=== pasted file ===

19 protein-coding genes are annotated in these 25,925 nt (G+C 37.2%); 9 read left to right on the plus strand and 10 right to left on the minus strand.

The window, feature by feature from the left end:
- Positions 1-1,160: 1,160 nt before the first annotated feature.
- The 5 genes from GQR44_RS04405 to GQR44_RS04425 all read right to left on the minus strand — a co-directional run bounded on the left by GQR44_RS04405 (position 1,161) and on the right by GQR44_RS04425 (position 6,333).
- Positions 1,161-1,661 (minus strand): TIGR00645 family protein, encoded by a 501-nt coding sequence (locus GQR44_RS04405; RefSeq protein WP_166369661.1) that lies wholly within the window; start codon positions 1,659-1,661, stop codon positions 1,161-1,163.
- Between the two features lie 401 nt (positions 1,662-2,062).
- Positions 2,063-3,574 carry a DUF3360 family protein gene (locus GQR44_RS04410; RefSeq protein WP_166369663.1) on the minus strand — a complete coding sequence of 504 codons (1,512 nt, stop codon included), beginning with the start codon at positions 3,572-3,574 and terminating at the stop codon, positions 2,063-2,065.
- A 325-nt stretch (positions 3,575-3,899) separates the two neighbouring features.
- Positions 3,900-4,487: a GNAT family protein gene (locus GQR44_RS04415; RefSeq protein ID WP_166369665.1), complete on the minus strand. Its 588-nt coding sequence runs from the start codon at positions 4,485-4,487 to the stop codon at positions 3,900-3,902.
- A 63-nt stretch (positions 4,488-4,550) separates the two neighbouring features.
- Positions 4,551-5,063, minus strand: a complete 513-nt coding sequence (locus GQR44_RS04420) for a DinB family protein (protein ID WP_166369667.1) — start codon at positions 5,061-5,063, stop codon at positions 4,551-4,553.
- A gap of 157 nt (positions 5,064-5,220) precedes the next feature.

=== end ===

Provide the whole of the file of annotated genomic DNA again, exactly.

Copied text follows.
19 protein-coding genes are annotated in these 25,925 nt (G+C 37.2%); 9 read left to right on the plus strand and 10 right to left on the minus strand.

The window, feature by feature from the left end:
- Positions 1-1,160: 1,160 nt before the first annotated feature.
- The 5 genes from GQR44_RS04405 to GQR44_RS04425 all read right to left on the minus strand — a co-directional run bounded on the left by GQR44_RS04405 (position 1,161) and on the right by GQR44_RS04425 (position 6,333).
- Positions 1,161-1,661 (minus strand): TIGR00645 family protein, encoded by a 501-nt coding sequence (locus GQR44_RS04405; RefSeq protein WP_166369661.1) that lies wholly within the window; start codon positions 1,659-1,661, stop codon positions 1,161-1,163.
- Between the two features lie 401 nt (positions 1,662-2,062).
- Positions 2,063-3,574 carry a DUF3360 family protein gene (locus GQR44_RS04410; RefSeq protein WP_166369663.1) on the minus strand — a complete coding sequence of 504 codons (1,512 nt, stop codon included), beginning with the start codon at positions 3,572-3,574 and terminating at the stop codon, positions 2,063-2,065.
- A 325-nt stretch (positions 3,575-3,899) separates the two neighbouring features.
- Positions 3,900-4,487: a GNAT family protein gene (locus GQR44_RS04415; RefSeq protein ID WP_166369665.1), complete on the minus strand. Its 588-nt coding sequence runs from the start codon at positions 4,485-4,487 to the stop codon at positions 3,900-3,902.
- A 63-nt stretch (positions 4,488-4,550) separates the two neighbouring features.
- Positions 4,551-5,063, minus strand: a complete 513-nt coding sequence (locus GQR44_RS04420) for a DinB family protein (protein ID WP_166369667.1) — start codon at positions 5,061-5,063, stop codon at positions 4,551-4,553.
- A gap of 157 nt (positions 5,064-5,220) precedes the next feature.